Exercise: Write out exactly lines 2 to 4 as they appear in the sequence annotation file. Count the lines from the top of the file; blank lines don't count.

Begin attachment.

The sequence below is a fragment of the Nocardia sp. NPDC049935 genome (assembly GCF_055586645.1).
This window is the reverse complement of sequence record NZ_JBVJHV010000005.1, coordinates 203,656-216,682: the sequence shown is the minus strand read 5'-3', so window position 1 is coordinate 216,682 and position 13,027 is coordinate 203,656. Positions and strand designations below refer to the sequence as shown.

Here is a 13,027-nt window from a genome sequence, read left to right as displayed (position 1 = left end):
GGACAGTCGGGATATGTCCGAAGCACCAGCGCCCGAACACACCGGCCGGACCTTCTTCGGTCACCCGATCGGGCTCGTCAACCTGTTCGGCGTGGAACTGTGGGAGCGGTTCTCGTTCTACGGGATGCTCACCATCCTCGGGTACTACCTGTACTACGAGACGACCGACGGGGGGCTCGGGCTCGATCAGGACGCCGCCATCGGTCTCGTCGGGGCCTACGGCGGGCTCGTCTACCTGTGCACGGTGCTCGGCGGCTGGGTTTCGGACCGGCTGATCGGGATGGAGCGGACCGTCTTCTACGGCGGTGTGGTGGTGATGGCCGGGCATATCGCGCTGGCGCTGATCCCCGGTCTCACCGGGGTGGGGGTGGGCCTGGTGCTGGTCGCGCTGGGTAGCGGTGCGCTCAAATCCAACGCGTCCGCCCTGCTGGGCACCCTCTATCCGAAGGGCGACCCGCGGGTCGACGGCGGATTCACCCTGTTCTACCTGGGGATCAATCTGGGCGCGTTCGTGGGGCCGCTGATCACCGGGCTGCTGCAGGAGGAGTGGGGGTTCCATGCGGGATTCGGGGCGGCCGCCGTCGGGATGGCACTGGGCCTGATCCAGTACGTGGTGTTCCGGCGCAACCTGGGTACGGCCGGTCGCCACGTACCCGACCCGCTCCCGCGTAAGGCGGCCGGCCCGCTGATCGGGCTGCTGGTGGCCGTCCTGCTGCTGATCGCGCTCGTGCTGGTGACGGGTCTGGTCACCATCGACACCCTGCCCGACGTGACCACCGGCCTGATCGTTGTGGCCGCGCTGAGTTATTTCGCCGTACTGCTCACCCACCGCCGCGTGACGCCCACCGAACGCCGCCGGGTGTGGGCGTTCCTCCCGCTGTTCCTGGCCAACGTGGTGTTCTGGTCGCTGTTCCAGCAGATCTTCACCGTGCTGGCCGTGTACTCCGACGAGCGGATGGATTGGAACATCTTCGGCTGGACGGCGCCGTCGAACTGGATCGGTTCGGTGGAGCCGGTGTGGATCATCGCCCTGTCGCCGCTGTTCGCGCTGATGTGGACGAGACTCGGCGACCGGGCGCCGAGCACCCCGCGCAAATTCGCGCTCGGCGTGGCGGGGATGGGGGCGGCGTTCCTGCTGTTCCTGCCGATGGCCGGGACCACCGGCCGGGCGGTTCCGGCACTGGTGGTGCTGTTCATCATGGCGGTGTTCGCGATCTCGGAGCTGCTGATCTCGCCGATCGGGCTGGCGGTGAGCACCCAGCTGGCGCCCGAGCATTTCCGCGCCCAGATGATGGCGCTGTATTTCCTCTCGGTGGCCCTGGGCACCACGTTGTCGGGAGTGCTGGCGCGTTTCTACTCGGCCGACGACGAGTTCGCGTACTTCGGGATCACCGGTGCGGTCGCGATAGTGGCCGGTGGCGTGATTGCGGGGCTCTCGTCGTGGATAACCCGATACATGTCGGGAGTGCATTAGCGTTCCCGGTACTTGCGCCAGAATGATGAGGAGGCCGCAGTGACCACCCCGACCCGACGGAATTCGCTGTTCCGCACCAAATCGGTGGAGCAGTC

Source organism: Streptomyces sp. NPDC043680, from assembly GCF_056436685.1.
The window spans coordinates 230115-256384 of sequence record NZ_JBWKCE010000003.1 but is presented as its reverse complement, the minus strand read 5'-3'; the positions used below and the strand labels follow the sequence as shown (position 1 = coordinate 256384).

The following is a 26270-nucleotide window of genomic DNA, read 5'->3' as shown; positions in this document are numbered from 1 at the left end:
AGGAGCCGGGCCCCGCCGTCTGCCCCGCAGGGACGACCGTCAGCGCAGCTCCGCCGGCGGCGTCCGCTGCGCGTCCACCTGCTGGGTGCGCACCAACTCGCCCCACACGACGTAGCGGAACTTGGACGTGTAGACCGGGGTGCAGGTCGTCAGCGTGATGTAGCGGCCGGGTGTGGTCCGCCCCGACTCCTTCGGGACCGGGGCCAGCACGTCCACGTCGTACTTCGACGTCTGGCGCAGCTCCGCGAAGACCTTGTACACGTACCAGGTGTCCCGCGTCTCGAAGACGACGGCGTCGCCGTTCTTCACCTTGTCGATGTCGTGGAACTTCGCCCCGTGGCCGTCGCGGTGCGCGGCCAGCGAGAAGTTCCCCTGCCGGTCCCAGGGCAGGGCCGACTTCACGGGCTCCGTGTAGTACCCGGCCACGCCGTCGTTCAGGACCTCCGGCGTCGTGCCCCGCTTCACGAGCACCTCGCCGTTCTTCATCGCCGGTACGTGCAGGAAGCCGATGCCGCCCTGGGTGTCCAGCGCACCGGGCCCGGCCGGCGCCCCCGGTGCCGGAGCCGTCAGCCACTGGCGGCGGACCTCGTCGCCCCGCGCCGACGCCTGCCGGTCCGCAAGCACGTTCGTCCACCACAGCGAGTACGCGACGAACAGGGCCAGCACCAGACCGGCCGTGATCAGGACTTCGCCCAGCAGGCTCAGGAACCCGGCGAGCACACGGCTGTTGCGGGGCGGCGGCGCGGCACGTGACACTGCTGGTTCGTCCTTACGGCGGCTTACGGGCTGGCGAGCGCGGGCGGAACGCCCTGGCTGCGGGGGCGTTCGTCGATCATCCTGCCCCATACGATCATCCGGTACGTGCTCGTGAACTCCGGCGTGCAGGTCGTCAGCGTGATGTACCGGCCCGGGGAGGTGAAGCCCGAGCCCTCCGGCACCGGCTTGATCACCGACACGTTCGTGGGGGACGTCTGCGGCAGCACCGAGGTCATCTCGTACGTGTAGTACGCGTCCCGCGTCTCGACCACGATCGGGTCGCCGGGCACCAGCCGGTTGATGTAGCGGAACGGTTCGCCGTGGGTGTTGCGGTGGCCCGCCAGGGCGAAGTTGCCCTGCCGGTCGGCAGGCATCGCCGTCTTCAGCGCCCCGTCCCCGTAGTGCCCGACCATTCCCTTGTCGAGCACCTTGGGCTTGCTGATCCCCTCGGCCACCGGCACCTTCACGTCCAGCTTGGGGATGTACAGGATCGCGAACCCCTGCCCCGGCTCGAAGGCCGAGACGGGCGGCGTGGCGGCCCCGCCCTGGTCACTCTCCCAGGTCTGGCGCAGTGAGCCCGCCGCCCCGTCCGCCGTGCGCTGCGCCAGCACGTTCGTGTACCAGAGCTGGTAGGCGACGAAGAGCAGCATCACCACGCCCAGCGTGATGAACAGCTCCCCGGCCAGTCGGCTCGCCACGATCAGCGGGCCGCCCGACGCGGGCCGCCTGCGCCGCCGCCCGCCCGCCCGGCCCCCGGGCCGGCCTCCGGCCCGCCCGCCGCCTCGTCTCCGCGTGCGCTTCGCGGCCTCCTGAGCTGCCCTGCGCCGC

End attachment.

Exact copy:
This window is the reverse complement of sequence record NZ_JBVJHV010000005.1, coordinates 203,656-216,682: the sequence shown is the minus strand read 5'-3', so window position 1 is coordinate 216,682 and position 13,027 is coordinate 203,656. Positions and strand designations below refer to the sequence as shown.

Here is a 13,027-nt window from a genome sequence, read left to right as displayed (position 1 = left end):
GGACAGTCGGGATATGTCCGAAGCACCAGCGCCCGAACACACCGGCCGGACCTTCTTCGGTCACCCGATCGGGCTCGTCAACCTGTTCGGCGTGGAACTGTGGGAGCGGTTCTCGTTCTACGGGATGCTCACCATCCTCGGGTACTACCTGTACTACGAGACGACCGACGGGGGGCTCGGGCTCGATCAGGACGCCGCCATCGGTCTCGTCGGGGCCTACGGCGGGCTCGTCTACCTGTGCACGGTGCTCGGCGGCTGGGTTTCGGACCGGCTGATCGGGATGGAGCGGACCGTCTTCTACGGCGGTGTGGTGGTGATGGCCGGGCATATCGCGCTGGCGCTGATCCCCGGTCTCACCGGGGTGGGGGTGGGCCTGGTGCTGGTCGCGCTGGGTAGCGGTGCGCTCAAATCCAACGCGTCCGCCCTGCTGGGCACCCTCTATCCGAAGGGCGACCCGCGGGTCGACGGCGGATTCACCCTGTTCTACCTGGGGATCAATCTGGGCGCGTTCGTGGGGCCGCTGATCACCGGGCTGCTGCAGGAGGAGTGGGGGTTCCATGCGGGATTCGGGGCGGCCGCCGTCGGGATGGCACTGGGCCTGATCCAGTACGTGGTGTTCCGGCGCAACCTGGGTACGGCCGGTCGCCACGTACCCGACCCGCTCCCGCGTAAGGCGGCCGGCCCGCTGATCGGGCTGCTGGTGGCCGTCCTGCTGCTGATCGCGCTCGTGCTGGTGACGGGTCTGGTCACCATCGACACCCTGCCCGACGTGACCACCGGCCTGATCGTTGTGGCCGCGCTGAGTTATTTCGCCGTACTGCTCACCCACCGCCGCGTGACGCCCACCGAACGCCGCCGGGTGTGGGCGTTCCTCCCGCTGTTCCTGGCCAACGTGGTGTTCTGGTCGCTGTTCCAGCAGATCTTCACCGTGCTGGCCGTGTACTCCGACGAGCGGATGGATTGGAACATCTTCGGCTGGACGGCGCCGTCGAACTGGATCGGTTCGGTGGAGCCGGTGTGGATCATCGCCCTGTCGCCGCTGTTCGCGCTGATGTGGACGAGACTCGGCGACCGGGCGCCGAGCACCCCGCGCAAATTCGCGCTCGGCGTGGCGGGGATGGGGGCGGCGTTCCTGCTGTTCCTGCCGATGGCCGGGACCACCGGCCGGGCGGTTCCGGCACTGGTGGTGCTGTTCATCATGGCGGTGTTCGCGATCTCGGAGCTGCTGATCTCGCCGATCGGGCTGGCGGTGAGCACCCAGCTGGCGCCCGAGCATTTCCGCGCCCAGATGATGGCGCTGTATTTCCTCTCGGTGGCCCTGGGCACCACGTTGTCGGGAGTGCTGGCGCGTTTCTACTCGGCCGACGACGAGTTCGCGTACTTCGGGATCACCGGTGCGGTCGCGATAGTGGCCGGTGGCGTGATTGCGGGGCTCTCGTCGTGGATAACCCGATACATGTCGGGAGTGCATTAGCGTTCCCGGTACTTGCGCCAGAATGATGAGGAGGCCGCAGTGACCACCCCGACCCGACGGAATTCGCTGTTCCGCACCAAATCGGTGGAGCAGTC